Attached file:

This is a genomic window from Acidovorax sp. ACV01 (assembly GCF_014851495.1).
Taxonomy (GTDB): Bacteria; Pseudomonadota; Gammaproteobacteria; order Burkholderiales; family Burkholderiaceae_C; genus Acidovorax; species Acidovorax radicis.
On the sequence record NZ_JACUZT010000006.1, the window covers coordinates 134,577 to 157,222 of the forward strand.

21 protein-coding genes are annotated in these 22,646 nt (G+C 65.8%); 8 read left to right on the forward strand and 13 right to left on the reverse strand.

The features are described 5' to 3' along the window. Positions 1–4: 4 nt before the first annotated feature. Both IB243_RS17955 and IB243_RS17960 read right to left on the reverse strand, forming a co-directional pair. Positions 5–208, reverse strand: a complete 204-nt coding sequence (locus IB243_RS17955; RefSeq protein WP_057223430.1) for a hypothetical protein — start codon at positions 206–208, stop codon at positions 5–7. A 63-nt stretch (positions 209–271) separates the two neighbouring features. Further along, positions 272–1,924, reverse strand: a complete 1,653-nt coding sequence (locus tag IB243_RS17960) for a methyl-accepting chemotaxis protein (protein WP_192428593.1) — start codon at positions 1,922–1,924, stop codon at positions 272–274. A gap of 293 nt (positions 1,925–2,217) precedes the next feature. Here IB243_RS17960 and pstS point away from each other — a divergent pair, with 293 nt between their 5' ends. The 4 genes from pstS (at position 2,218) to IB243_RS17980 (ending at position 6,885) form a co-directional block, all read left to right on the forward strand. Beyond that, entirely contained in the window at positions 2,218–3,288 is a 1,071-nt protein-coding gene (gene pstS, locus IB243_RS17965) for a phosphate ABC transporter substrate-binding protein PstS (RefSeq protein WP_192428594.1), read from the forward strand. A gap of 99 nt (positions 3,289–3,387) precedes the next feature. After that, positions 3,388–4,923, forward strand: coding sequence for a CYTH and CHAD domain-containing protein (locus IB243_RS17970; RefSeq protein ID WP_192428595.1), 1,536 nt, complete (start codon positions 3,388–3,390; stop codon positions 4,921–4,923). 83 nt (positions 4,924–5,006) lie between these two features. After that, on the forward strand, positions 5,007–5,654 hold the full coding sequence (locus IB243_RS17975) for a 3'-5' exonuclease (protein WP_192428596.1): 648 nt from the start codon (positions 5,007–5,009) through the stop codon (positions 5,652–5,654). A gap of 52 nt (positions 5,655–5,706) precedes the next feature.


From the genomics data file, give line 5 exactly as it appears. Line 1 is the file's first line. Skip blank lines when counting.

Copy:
The features are described 5' to 3' along the window. Positions 1–4: 4 nt before the first annotated feature. Both IB243_RS17955 and IB243_RS17960 read right to left on the reverse strand, forming a co-directional pair. Positions 5–208, reverse strand: a complete 204-nt coding sequence (locus IB243_RS17955; RefSeq protein WP_057223430.1) for a hypothetical protein — start codon at positions 206–208, stop codon at positions 5–7. A 63-nt stretch (positions 209–271) separates the two neighbouring features. Further along, positions 272–1,924, reverse strand: a complete 1,653-nt coding sequence (locus tag IB243_RS17960) for a methyl-accepting chemotaxis protein (protein WP_192428593.1) — start codon at positions 1,922–1,924, stop codon at positions 272–274. A gap of 293 nt (positions 1,925–2,217) precedes the next feature. Here IB243_RS17960 and pstS point away from each other — a divergent pair, with 293 nt between their 5' ends. The 4 genes from pstS (at position 2,218) to IB243_RS17980 (ending at position 6,885) form a co-directional block, all read left to right on the forward strand. Beyond that, entirely contained in the window at positions 2,218–3,288 is a 1,071-nt protein-coding gene (gene pstS, locus IB243_RS17965) for a phosphate ABC transporter substrate-binding protein PstS (RefSeq protein WP_192428594.1), read from the forward strand. A gap of 99 nt (positions 3,289–3,387) precedes the next feature. After that, positions 3,388–4,923, forward strand: coding sequence for a CYTH and CHAD domain-containing protein (locus IB243_RS17970; RefSeq protein ID WP_192428595.1), 1,536 nt, complete (start codon positions 3,388–3,390; stop codon positions 4,921–4,923). 83 nt (positions 4,924–5,006) lie between these two features. After that, on the forward strand, positions 5,007–5,654 hold the full coding sequence (locus IB243_RS17975) for a 3'-5' exonuclease (protein WP_192428596.1): 648 nt from the start codon (positions 5,007–5,009) through the stop codon (positions 5,652–5,654). A gap of 52 nt (positions 5,655–5,706) precedes the next feature.